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How to Apply for Financial Aid

Financial Aid

If you want to apply for federally sponsored financial aid or state money based on need, you have to file a FAFSA form. Just because you filed once and received aid doesn’t mean you’re home free. You have to send in a form every year to be considered for aid for the coming school year.

Many schools also require the application if you plan to apply for financial aid from the colleges and universities themselves. Some also require the profile form to qualify for those colleges’ own financial aid programs.

The key to applying for college financial aid is to file early. That’s because cash for some programs can run out. Money for Pell grants and Stafford loans, two of the major forms of federal aid, usually will be available no matter when you file, if the analysis of your FAFSA form shows you are eligible.

Not so with other financial aid programs. For example, some state aid money runs out in April and applications must be in much earlier. In addition, the federal government sends money to schools for campus-based programs such as federal college work student and federal supplemental opportunity grants and so-called Perkins loans. The colleges and universities (each) have a fixed amount of money to award to eligible students. Once it’s gone, it’s gone.

FAFSA forms are available from high school guidance and college financial aid offices, some public libraries and the U.S. Department of Education. You may fill out a form and get help doing it on the Internet at http://www.fafsa.ed.gov.

Don’t confuse that with a private company Web site offering you help in filling out the forms – for a price. You also may get help for free from college financial aid officers.

If you or your child is going to college for the first time next fall, you should fill out the form even if you think your income or wealth is so great that you won’t be eligible for need-based money. Let the federal government and let your school determine if you are eligible for the financial aid. But if you filed last year, your student didn’t qualify for aid and your financial circumstances are the same or better than a year ago, there is no point in going through the FAFSA process.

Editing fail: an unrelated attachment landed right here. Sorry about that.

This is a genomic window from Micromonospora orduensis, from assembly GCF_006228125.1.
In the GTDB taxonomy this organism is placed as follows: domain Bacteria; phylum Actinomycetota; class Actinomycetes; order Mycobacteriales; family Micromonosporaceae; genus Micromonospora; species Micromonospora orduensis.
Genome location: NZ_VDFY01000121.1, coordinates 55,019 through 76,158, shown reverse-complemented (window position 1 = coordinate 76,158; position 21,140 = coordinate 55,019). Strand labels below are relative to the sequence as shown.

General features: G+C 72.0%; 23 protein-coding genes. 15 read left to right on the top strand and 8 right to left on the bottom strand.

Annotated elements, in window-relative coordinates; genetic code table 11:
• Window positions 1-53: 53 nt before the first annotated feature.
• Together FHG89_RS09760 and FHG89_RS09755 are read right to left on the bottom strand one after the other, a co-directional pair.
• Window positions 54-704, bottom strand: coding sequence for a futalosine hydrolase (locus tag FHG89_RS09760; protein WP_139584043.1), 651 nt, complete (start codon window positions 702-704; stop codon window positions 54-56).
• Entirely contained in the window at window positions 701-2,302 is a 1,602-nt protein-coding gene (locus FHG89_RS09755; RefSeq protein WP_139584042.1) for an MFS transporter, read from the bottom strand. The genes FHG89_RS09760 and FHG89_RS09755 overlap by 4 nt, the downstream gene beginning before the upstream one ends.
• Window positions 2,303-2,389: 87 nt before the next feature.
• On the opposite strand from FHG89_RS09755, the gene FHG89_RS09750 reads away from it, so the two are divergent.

If you don’t qualify for aid based on need, you can always go after scholarship money. While sponsors start rolling out offers in the fall, this time of year is peak season for those types of aid as well. Merit scholarships reward academic, athletic, musical, theatrical and artistic talent and excellence as well as leadership and community service.

Leadership and community service are the fastest growing areas for scholarships. Students are advised to start checking out scholarships and their requirements in their junior year of high school to make sure you can or have time to meet the standards. For example, if you need a 3.5 grade point average to qualify for an award and your average is 3.2, the middle of your senior year is too late to do anything about it.

Competition for nationwide awards offered by foundations and other agencies is fierce. Sometimes sponsors get thousands of applications for every scholarship they award. Closer to home, agencies, organizations, clubs, alumni associations, church groups and others offer scholarship in almost every city. Normally copies of applications for scholarships are available in school guidance offices. Not only can counselors alert you to scholarship possibilities, but information also is available through libraries and on the Internet.

That’s basically what’s required of college and college-bound students and their parents if they hope to apply for financial aid and pocket some of the millions of dollars in financial aid and scholarships available for the school year that starts next fall.

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